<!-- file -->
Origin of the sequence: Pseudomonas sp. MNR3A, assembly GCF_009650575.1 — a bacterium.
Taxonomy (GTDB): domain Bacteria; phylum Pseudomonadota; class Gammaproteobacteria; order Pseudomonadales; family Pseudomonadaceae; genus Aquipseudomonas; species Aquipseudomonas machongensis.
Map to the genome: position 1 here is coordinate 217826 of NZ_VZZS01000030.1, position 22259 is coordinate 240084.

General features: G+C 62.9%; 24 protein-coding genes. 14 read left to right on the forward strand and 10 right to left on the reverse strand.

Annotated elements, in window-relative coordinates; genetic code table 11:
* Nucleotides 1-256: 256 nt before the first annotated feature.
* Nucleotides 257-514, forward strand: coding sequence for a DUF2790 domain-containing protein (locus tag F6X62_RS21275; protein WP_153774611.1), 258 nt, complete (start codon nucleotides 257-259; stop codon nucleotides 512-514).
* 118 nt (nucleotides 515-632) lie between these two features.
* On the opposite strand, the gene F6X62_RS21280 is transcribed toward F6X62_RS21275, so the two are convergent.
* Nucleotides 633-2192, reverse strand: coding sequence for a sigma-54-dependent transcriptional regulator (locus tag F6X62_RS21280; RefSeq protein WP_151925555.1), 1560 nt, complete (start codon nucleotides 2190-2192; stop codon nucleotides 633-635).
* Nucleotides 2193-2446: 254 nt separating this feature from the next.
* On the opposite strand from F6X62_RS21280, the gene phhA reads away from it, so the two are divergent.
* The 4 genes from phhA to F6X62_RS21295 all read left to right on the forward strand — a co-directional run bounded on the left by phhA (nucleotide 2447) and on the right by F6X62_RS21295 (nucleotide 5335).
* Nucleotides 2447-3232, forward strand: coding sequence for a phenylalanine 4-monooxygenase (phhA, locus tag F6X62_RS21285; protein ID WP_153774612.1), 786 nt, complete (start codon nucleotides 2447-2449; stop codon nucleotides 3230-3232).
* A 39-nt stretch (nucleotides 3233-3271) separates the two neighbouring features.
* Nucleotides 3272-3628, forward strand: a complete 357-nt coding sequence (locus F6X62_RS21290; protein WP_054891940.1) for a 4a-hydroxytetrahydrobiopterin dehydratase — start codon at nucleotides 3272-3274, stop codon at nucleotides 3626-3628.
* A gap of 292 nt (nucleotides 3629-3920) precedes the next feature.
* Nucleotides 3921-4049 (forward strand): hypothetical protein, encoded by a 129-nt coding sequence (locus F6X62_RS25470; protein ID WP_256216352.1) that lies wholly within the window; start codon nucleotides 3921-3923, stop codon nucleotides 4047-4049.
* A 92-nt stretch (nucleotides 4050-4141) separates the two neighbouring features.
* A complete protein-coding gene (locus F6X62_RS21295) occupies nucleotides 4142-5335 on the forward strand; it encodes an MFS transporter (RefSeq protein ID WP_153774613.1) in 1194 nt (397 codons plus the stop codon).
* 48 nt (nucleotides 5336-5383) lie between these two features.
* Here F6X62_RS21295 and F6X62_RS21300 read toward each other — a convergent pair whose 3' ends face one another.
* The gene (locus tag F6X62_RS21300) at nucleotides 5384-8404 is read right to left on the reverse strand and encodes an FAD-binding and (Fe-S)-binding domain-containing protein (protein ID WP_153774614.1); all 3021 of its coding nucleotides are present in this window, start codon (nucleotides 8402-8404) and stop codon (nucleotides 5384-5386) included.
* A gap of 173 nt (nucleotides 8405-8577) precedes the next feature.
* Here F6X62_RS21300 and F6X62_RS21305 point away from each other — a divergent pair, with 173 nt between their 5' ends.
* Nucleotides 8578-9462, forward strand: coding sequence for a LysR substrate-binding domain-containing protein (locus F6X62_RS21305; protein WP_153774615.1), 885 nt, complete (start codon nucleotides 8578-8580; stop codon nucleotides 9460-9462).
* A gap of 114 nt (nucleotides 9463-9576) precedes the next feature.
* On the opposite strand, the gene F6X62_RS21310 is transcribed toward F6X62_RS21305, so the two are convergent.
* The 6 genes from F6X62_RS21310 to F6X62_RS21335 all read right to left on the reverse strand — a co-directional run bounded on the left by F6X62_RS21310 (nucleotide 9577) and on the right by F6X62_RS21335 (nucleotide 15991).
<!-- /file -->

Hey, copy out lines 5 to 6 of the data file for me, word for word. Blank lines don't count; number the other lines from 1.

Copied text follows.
Annotated elements, in window-relative coordinates; genetic code table 11:
* Nucleotides 1-256: 256 nt before the first annotated feature.